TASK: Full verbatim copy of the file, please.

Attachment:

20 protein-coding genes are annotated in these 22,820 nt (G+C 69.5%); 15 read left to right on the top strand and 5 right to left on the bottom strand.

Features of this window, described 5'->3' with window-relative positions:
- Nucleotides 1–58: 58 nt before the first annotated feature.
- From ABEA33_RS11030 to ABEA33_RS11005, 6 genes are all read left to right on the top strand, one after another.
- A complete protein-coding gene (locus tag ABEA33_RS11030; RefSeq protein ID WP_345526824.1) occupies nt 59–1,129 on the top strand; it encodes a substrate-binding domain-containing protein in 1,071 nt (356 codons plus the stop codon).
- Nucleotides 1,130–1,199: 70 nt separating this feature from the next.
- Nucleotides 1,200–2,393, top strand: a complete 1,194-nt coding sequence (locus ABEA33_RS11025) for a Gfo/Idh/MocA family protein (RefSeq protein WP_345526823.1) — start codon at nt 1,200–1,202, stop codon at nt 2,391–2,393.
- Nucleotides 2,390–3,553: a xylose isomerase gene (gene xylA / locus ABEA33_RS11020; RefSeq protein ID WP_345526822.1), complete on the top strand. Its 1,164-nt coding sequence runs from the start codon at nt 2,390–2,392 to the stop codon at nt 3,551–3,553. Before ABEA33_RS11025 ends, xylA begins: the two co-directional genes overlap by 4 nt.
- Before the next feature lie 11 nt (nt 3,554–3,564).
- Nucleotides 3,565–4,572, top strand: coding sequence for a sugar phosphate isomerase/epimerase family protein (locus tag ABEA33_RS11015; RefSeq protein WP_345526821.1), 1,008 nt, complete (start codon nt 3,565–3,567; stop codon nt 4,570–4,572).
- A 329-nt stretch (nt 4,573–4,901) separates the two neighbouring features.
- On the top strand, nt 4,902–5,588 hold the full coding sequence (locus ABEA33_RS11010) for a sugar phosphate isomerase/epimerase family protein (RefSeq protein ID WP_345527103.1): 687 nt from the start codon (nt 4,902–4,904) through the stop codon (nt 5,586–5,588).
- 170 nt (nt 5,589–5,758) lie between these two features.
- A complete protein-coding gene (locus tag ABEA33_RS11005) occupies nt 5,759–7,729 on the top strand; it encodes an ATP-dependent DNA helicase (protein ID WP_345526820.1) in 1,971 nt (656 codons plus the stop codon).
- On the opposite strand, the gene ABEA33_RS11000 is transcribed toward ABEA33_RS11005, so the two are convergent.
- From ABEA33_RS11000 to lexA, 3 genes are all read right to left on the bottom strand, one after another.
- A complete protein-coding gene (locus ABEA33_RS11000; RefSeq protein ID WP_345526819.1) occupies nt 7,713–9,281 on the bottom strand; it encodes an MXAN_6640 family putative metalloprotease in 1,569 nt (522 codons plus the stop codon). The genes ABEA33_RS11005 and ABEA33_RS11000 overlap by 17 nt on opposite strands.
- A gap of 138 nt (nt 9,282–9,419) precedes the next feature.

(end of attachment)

20 protein-coding genes are annotated in these 22,820 nt (G+C 69.5%); 15 read left to right on the top strand and 5 right to left on the bottom strand.

Features of this window, described 5'->3' with window-relative positions:
- Nucleotides 1–58: 58 nt before the first annotated feature.
- From ABEA33_RS11030 to ABEA33_RS11005, 6 genes are all read left to right on the top strand, one after another.
- A complete protein-coding gene (locus tag ABEA33_RS11030; RefSeq protein ID WP_345526824.1) occupies nt 59–1,129 on the top strand; it encodes a substrate-binding domain-containing protein in 1,071 nt (356 codons plus the stop codon).
- Nucleotides 1,130–1,199: 70 nt separating this feature from the next.
- Nucleotides 1,200–2,393, top strand: a complete 1,194-nt coding sequence (locus ABEA33_RS11025) for a Gfo/Idh/MocA family protein (RefSeq protein WP_345526823.1) — start codon at nt 1,200–1,202, stop codon at nt 2,391–2,393.
- Nucleotides 2,390–3,553: a xylose isomerase gene (gene xylA / locus ABEA33_RS11020; RefSeq protein ID WP_345526822.1), complete on the top strand. Its 1,164-nt coding sequence runs from the start codon at nt 2,390–2,392 to the stop codon at nt 3,551–3,553. Before ABEA33_RS11025 ends, xylA begins: the two co-directional genes overlap by 4 nt.
- Before the next feature lie 11 nt (nt 3,554–3,564).
- Nucleotides 3,565–4,572, top strand: coding sequence for a sugar phosphate isomerase/epimerase family protein (locus tag ABEA33_RS11015; RefSeq protein WP_345526821.1), 1,008 nt, complete (start codon nt 3,565–3,567; stop codon nt 4,570–4,572).
- A 329-nt stretch (nt 4,573–4,901) separates the two neighbouring features.
- On the top strand, nt 4,902–5,588 hold the full coding sequence (locus ABEA33_RS11010) for a sugar phosphate isomerase/epimerase family protein (RefSeq protein ID WP_345527103.1): 687 nt from the start codon (nt 4,902–4,904) through the stop codon (nt 5,586–5,588).
- 170 nt (nt 5,589–5,758) lie between these two features.
- A complete protein-coding gene (locus tag ABEA33_RS11005) occupies nt 5,759–7,729 on the top strand; it encodes an ATP-dependent DNA helicase (protein ID WP_345526820.1) in 1,971 nt (656 codons plus the stop codon).
- On the opposite strand, the gene ABEA33_RS11000 is transcribed toward ABEA33_RS11005, so the two are convergent.
- From ABEA33_RS11000 to lexA, 3 genes are all read right to left on the bottom strand, one after another.
- A complete protein-coding gene (locus ABEA33_RS11000; RefSeq protein ID WP_345526819.1) occupies nt 7,713–9,281 on the bottom strand; it encodes an MXAN_6640 family putative metalloprotease in 1,569 nt (522 codons plus the stop codon). The genes ABEA33_RS11005 and ABEA33_RS11000 overlap by 17 nt on opposite strands.
- A gap of 138 nt (nt 9,282–9,419) precedes the next feature.